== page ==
James Forsyth

The Afghan question

The Afghan question
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We are into least-worst options territory in Afghanistan as the New York Times Magazine’s brilliant profile of General McChrystal, the US and Nato Commander there, makes clear.  As McChrystal says, “if we fail here, Pakistan will not be able to solve their problems — it would be like burning leaves on a windy day next door.” But how do you succeed in a country where the government is increasingly illegitimate, only one in four adults are literate and whose terrain and size offers succour to any insurgency?

The legitimacy question is a very hard one to answer. When pressed on this, McChrystal tells the Times that the US and Nato will “have to avoid looking like we are part of the illegitimacy”. But that is far easier said than done. The literacy question is relevant because it makes it so much harder to work with Afghan forces. To quote the American in charge of training them, “When I was down in Helmand, where the Brits were training police officers, they said not only could none of them read but they didn’t understand what a classroom was. How can you train officers if they can’t write arrest reports?” While the only way to try and mitigate the size and terrain problem is to have a lot more boots on the ground and to concentrate on the protecting the most populated areas.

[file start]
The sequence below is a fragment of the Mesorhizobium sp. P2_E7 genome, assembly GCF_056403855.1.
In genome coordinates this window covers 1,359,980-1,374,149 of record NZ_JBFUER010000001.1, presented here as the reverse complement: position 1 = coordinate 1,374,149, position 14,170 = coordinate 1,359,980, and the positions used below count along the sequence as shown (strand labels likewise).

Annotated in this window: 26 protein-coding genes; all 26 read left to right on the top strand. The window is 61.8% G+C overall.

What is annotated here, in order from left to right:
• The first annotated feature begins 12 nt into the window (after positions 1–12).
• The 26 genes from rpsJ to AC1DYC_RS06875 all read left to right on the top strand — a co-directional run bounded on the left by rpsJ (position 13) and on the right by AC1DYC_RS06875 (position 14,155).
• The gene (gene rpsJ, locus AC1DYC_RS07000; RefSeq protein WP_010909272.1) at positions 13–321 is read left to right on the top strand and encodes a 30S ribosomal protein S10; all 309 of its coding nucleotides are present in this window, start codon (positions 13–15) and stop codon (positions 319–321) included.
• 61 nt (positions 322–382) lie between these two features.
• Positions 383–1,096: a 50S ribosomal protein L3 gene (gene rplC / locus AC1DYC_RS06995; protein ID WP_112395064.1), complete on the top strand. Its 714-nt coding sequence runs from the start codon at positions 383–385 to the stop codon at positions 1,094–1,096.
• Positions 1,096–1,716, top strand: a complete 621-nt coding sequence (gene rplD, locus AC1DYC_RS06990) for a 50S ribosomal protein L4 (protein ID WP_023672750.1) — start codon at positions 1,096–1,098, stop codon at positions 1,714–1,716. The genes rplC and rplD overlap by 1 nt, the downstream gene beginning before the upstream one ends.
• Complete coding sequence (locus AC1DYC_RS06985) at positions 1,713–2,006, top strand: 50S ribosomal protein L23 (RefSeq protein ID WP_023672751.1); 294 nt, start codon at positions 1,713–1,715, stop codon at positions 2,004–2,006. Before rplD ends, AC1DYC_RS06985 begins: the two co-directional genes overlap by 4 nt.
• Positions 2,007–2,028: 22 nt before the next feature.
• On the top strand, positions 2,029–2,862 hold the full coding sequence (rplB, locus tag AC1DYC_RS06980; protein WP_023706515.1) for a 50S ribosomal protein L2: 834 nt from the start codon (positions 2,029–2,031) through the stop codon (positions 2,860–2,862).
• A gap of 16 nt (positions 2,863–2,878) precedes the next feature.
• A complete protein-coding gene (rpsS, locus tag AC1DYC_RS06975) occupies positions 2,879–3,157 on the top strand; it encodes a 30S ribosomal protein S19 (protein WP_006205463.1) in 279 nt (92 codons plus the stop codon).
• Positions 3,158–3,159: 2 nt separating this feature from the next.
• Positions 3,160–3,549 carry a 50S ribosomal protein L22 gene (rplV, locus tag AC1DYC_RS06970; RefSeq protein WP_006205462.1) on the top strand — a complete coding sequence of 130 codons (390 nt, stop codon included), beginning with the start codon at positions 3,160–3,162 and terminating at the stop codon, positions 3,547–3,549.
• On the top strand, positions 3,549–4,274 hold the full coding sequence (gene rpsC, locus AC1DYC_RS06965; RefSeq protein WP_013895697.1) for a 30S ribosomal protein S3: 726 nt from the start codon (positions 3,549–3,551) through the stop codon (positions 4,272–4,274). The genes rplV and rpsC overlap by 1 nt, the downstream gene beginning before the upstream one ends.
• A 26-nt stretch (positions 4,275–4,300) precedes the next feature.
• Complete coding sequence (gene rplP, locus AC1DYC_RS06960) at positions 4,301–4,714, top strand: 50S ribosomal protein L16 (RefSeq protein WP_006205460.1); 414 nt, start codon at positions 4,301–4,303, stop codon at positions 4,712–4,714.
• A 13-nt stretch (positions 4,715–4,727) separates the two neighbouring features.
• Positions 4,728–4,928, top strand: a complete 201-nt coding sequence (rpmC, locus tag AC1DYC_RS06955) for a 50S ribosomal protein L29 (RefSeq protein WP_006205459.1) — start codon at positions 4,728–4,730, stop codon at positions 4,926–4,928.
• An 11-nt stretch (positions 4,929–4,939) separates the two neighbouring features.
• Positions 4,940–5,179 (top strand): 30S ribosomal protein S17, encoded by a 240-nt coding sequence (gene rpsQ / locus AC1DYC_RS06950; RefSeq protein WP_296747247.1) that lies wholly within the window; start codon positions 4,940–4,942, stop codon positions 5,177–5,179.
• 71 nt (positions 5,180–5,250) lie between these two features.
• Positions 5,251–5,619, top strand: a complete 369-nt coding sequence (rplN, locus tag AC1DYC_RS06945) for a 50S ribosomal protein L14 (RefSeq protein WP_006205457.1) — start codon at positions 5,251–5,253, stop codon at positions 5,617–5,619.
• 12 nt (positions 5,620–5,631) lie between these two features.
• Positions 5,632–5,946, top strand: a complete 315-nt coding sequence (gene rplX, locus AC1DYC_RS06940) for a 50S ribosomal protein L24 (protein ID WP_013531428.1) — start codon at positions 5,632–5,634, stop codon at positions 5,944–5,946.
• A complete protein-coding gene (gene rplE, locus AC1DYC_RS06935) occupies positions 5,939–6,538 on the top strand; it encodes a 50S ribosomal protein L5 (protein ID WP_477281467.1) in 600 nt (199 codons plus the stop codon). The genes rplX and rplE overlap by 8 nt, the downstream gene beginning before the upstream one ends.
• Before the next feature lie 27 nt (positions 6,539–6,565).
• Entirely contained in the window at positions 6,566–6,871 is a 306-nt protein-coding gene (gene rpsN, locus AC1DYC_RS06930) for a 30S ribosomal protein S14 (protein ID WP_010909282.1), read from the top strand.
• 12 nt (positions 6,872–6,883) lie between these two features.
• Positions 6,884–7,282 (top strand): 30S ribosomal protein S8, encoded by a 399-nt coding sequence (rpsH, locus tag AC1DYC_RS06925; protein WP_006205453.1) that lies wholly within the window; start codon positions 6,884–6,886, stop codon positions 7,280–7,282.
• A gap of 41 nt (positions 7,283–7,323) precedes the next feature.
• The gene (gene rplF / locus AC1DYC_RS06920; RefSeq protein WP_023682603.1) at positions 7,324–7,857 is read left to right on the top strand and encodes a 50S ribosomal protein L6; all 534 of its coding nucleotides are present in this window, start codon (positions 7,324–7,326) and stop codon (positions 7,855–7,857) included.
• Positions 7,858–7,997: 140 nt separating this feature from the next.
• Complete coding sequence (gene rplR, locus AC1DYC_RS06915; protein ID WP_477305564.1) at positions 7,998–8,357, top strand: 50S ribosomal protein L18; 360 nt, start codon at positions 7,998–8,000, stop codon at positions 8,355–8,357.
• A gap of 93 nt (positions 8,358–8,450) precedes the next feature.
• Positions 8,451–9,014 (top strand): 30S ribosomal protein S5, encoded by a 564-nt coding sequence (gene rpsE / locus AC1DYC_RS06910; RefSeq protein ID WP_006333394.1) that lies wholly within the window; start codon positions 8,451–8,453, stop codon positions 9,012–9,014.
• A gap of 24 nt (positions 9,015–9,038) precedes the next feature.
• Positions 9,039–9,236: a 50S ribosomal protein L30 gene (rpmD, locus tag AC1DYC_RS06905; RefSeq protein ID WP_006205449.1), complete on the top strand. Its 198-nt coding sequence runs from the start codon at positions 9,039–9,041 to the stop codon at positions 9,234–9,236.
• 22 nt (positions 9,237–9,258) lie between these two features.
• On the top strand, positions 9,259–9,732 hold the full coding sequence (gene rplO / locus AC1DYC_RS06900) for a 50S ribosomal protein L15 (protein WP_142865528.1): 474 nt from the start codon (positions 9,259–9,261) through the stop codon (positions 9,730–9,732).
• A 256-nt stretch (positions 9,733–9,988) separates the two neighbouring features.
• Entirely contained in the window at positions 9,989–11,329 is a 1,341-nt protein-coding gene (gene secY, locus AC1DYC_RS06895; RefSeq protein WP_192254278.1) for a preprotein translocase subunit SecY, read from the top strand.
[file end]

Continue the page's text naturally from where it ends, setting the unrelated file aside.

There is no doubt that McChrystal has thought deeply and creatively about the problem. If we accept that pulling out is not an acceptable option because it would destabilise Pakistan, offer al Qaeda a sanctuary and be a huge boost to the jihadi movement everywhere, then we have to do things as McChrystal suggests which involves placing a premium on protecting the population. This is going to require a more select use of airpower and more troops. It will need as much of the insurgency as possible to be peeled off. But McChrystal is right that you are not going to see a large number of Taliban changing sides or putting down their arms until they decide that they are not going to be successful and they won’t make that call until they see that the US is committed to the fight.

But Obama is still stalling on whether to give McChrystal the resources he has asked to. Instead, the president seems to be reviewing the strategy that he set out in the Spring and second-guessing the Commander he appointed.

Written byJames Forsyth

James Forsyth is Political Editor of the Spectator. He is also a columnist in The Sun.

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